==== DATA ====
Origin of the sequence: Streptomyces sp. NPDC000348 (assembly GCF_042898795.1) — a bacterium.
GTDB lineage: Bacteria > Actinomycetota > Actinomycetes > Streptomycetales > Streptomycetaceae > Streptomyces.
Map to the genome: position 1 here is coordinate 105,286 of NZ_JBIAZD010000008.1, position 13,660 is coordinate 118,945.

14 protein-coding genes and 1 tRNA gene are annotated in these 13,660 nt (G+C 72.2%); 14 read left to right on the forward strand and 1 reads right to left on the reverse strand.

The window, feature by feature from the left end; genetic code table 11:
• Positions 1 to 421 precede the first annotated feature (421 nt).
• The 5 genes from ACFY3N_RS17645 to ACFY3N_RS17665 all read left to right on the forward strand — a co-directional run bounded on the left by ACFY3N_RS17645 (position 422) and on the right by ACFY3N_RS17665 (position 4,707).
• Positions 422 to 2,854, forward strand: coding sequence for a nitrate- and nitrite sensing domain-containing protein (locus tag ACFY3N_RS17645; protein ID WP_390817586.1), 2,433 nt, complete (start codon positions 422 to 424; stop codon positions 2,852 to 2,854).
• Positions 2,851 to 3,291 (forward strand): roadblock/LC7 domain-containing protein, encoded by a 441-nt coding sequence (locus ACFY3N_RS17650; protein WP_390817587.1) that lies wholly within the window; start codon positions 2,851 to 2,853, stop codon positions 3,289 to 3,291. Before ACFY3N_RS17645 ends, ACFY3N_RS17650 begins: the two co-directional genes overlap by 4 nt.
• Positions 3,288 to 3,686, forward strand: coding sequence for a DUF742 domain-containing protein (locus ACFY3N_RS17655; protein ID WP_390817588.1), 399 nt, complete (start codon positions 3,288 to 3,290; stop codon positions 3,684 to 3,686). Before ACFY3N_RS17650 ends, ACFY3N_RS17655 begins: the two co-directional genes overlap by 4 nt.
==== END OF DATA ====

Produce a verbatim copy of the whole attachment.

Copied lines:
Origin of the sequence: Streptomyces sp. NPDC000348 (assembly GCF_042898795.1) — a bacterium.
GTDB lineage: Bacteria > Actinomycetota > Actinomycetes > Streptomycetales > Streptomycetaceae > Streptomyces.
Map to the genome: position 1 here is coordinate 105,286 of NZ_JBIAZD010000008.1, position 13,660 is coordinate 118,945.

14 protein-coding genes and 1 tRNA gene are annotated in these 13,660 nt (G+C 72.2%); 14 read left to right on the forward strand and 1 reads right to left on the reverse strand.

The window, feature by feature from the left end; genetic code table 11:
• Positions 1 to 421 precede the first annotated feature (421 nt).
• The 5 genes from ACFY3N_RS17645 to ACFY3N_RS17665 all read left to right on the forward strand — a co-directional run bounded on the left by ACFY3N_RS17645 (position 422) and on the right by ACFY3N_RS17665 (position 4,707).
• Positions 422 to 2,854, forward strand: coding sequence for a nitrate- and nitrite sensing domain-containing protein (locus tag ACFY3N_RS17645; protein ID WP_390817586.1), 2,433 nt, complete (start codon positions 422 to 424; stop codon positions 2,852 to 2,854).
• Positions 2,851 to 3,291 (forward strand): roadblock/LC7 domain-containing protein, encoded by a 441-nt coding sequence (locus ACFY3N_RS17650; protein WP_390817587.1) that lies wholly within the window; start codon positions 2,851 to 2,853, stop codon positions 3,289 to 3,291. Before ACFY3N_RS17645 ends, ACFY3N_RS17650 begins: the two co-directional genes overlap by 4 nt.
• Positions 3,288 to 3,686, forward strand: coding sequence for a DUF742 domain-containing protein (locus ACFY3N_RS17655; protein ID WP_390817588.1), 399 nt, complete (start codon positions 3,288 to 3,290; stop codon positions 3,684 to 3,686). Before ACFY3N_RS17650 ends, ACFY3N_RS17655 begins: the two co-directional genes overlap by 4 nt.